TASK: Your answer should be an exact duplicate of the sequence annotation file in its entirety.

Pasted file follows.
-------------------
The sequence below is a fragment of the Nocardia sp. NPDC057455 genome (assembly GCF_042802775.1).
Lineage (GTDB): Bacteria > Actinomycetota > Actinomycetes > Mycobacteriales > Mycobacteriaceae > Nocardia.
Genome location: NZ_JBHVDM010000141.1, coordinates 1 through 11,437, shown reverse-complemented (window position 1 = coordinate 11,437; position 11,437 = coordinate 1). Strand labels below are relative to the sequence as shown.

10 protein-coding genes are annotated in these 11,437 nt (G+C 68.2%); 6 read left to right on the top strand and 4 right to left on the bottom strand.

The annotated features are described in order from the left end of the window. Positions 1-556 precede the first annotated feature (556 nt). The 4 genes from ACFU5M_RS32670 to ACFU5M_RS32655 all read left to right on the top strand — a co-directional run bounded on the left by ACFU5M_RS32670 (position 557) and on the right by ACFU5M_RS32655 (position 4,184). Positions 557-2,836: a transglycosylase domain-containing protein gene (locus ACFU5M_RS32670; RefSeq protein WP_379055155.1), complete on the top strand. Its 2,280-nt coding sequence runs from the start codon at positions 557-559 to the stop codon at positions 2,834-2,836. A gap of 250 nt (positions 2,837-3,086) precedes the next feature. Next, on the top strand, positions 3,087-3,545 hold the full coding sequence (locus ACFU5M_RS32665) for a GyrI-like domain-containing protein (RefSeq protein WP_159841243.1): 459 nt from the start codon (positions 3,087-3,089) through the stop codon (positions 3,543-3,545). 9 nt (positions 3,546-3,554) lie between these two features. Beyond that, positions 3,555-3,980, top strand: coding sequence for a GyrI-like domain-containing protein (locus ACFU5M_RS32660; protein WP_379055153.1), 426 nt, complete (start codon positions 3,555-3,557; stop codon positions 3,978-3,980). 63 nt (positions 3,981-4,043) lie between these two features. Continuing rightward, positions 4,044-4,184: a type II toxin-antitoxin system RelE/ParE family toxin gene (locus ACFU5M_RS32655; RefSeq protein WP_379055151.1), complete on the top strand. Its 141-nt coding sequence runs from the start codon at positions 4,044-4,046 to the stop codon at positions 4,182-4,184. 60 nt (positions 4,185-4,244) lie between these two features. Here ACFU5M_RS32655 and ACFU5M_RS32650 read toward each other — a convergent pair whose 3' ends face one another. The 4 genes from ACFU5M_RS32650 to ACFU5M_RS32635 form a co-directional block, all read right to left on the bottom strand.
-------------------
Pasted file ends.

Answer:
The sequence below is a fragment of the Nocardia sp. NPDC057455 genome (assembly GCF_042802775.1).
Lineage (GTDB): Bacteria > Actinomycetota > Actinomycetes > Mycobacteriales > Mycobacteriaceae > Nocardia.
Genome location: NZ_JBHVDM010000141.1, coordinates 1 through 11,437, shown reverse-complemented (window position 1 = coordinate 11,437; position 11,437 = coordinate 1). Strand labels below are relative to the sequence as shown.

10 protein-coding genes are annotated in these 11,437 nt (G+C 68.2%); 6 read left to right on the top strand and 4 right to left on the bottom strand.

The annotated features are described in order from the left end of the window. Positions 1-556 precede the first annotated feature (556 nt). The 4 genes from ACFU5M_RS32670 to ACFU5M_RS32655 all read left to right on the top strand — a co-directional run bounded on the left by ACFU5M_RS32670 (position 557) and on the right by ACFU5M_RS32655 (position 4,184). Positions 557-2,836: a transglycosylase domain-containing protein gene (locus ACFU5M_RS32670; RefSeq protein WP_379055155.1), complete on the top strand. Its 2,280-nt coding sequence runs from the start codon at positions 557-559 to the stop codon at positions 2,834-2,836. A gap of 250 nt (positions 2,837-3,086) precedes the next feature. Next, on the top strand, positions 3,087-3,545 hold the full coding sequence (locus ACFU5M_RS32665) for a GyrI-like domain-containing protein (RefSeq protein WP_159841243.1): 459 nt from the start codon (positions 3,087-3,089) through the stop codon (positions 3,543-3,545). 9 nt (positions 3,546-3,554) lie between these two features. Beyond that, positions 3,555-3,980, top strand: coding sequence for a GyrI-like domain-containing protein (locus ACFU5M_RS32660; protein WP_379055153.1), 426 nt, complete (start codon positions 3,555-3,557; stop codon positions 3,978-3,980). 63 nt (positions 3,981-4,043) lie between these two features. Continuing rightward, positions 4,044-4,184: a type II toxin-antitoxin system RelE/ParE family toxin gene (locus ACFU5M_RS32655; RefSeq protein WP_379055151.1), complete on the top strand. Its 141-nt coding sequence runs from the start codon at positions 4,044-4,046 to the stop codon at positions 4,182-4,184. 60 nt (positions 4,185-4,244) lie between these two features. Here ACFU5M_RS32655 and ACFU5M_RS32650 read toward each other — a convergent pair whose 3' ends face one another. The 4 genes from ACFU5M_RS32650 to ACFU5M_RS32635 form a co-directional block, all read right to left on the bottom strand.